The ‘F’ Word: Fetishising Failure & Tackling Taboo
“If failure is not an option then neither is success”
We are socialised from a young age to recoil at the concept of failure, doing all that we can to avoid having that status pinned to us as a badge of shame.
Our socialisation and education foster a fear of failure. Creativity, innovation and problem solving are stifled as soon as we are thrust into the current vacuum-like education system and told there is only right and wrong. A red cross is suddenly symbolic of our inadequacy or inability to meet the normative social expectations crafted to create generations of uniformity based on a derived average.
We must colour inside the lines and fill in the blanks at the same pace as a class of 30 peers. By stigmatising mistakes, we engender a risk-minimisation approach to life, utterly quashing innovation and artistry. Avoidance of failure is the avoidance of trying new things and ultimately relinquishing our capacity to realise ~true~ success.
Children are grouped into levels dictating their ability to meet prescribed levels of intellect taught one, supposedly, universally felicitous way. Those falling at the bottom end of the spectrum are implicitly treated as inferior and inept. Confidence levels wane and students become conditioned to accept the red lines and crosses as a reflection of their ability and worth within the education system and greater community. A fear of failing is fostered and flourishes.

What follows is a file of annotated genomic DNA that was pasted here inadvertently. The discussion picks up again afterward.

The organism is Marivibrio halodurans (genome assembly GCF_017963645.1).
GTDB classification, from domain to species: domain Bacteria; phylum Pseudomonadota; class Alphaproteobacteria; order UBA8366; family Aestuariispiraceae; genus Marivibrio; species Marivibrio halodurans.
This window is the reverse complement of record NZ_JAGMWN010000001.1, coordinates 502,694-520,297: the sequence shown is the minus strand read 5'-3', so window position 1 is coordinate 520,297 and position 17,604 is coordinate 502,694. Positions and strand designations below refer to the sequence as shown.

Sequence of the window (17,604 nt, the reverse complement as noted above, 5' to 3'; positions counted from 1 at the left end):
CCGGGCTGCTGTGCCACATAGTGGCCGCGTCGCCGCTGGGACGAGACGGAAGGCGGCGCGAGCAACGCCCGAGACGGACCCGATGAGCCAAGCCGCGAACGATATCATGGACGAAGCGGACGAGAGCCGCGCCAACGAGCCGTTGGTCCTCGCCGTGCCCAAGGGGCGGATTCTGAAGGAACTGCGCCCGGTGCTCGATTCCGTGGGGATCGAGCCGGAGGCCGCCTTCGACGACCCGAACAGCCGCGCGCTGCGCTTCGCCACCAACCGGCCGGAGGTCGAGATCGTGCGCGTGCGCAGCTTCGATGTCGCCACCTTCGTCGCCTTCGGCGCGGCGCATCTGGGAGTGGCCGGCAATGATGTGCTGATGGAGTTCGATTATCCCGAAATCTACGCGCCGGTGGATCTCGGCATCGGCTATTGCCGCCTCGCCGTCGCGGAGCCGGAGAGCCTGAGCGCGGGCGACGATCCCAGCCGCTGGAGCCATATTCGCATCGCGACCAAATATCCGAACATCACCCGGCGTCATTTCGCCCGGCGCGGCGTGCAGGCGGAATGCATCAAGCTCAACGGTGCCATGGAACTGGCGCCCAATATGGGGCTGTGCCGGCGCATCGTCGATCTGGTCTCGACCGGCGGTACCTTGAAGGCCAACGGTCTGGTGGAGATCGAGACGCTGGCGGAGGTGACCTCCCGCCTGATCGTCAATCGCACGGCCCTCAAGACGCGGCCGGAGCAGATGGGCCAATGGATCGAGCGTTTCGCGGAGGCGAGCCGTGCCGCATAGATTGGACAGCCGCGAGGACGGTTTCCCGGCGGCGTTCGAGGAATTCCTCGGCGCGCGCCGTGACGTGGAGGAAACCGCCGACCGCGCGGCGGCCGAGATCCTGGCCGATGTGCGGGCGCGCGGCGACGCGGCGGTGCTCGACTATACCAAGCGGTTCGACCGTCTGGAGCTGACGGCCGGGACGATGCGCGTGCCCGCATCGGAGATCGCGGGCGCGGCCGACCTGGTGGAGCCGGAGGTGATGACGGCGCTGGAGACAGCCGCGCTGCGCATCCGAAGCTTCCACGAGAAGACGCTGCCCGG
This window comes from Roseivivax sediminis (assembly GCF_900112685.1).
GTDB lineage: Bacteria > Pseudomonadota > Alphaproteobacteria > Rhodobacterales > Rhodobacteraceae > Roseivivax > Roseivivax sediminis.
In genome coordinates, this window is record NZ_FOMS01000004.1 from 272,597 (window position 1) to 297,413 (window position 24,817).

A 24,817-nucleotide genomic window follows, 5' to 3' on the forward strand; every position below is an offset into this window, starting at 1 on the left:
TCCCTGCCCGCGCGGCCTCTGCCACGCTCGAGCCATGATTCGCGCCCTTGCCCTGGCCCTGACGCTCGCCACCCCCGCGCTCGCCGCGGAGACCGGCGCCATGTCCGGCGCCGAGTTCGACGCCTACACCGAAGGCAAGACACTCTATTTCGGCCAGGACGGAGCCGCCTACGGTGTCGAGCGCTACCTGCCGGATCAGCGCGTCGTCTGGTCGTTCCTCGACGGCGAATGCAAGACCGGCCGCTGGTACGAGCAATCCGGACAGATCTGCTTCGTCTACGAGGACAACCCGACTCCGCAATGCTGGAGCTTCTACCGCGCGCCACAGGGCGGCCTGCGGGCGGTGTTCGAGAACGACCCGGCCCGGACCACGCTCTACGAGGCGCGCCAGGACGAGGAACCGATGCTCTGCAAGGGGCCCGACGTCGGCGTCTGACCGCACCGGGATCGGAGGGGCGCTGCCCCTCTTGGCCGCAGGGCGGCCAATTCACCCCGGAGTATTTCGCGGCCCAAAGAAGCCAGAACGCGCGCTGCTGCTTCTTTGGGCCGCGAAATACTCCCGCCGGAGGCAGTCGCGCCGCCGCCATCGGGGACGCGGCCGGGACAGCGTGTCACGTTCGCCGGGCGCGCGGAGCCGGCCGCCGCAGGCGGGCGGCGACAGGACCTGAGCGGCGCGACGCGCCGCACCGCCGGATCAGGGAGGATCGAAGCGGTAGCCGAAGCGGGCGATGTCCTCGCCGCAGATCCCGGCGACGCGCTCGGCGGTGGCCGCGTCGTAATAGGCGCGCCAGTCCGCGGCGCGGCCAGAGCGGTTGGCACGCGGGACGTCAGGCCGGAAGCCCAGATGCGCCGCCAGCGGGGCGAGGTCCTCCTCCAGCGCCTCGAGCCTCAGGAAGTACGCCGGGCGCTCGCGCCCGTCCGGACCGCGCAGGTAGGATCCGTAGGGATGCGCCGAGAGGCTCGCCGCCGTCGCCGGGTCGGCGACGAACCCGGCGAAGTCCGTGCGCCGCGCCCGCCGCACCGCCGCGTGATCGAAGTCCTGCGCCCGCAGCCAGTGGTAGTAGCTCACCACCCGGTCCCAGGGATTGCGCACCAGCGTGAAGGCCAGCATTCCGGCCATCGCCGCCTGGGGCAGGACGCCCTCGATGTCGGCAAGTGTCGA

As prescribed by society, they are failing the education system. It’s a harsh indictment of the education system, and perhaps, society as a whole.
However, the time for changing and addressing this quagmire is now, in fact, it’s already happening.
Silicon Valley is the incubator of the world’s creative geniuses. Interestingly, the prevailing and predominant mantra is ‘fail fast, fail often’, extolling renegade thinking and challenging the status quo.
Failure, as a rite of passage, is estimated to have cost Silicon Valley into the billions of dollars. This begs the question: why encourage failure when the financial fallout is not only statistically likely, but so darn expensive and totally contravenes our socialisation?
Silicon Valley embraces failing forward, or ‘building to think rather than thinking to build’. Every time you get it wrong, you’re one step closer to getting it; not just right, but hitting the nail square on the head. These celebrated failures are usually small, with the billion dollar failure expense an accumulation of thousands of small projects. The takeaway: take smaller risks that contribute to evolving much larger ideas and products for the better – this is otherwise known as an innovation cycle, fuelled by perseverance and adaptability.
The failure fetish is epitomised by FailCon; an annual one-day conference to discuss the greatest failures. Ironically, it was cancelled this year having been rendered somewhat superfluous due to the pervasiveness of acknowledged and celebrated failure.
Bridging this cultural gap seems fairly simple: we need to change the way we have been taught to think about failure. This process is instrumental to personal growth; without taking risks and embracing failure you may just be destined to be another ~replaceable~ cog in the machine.
“When you grow up you tend to get told the world is the way it is and your job is just to live your life inside the world. Try not to bash into the walls too much. Try to have fun, save a little money.
That’s a very limited life.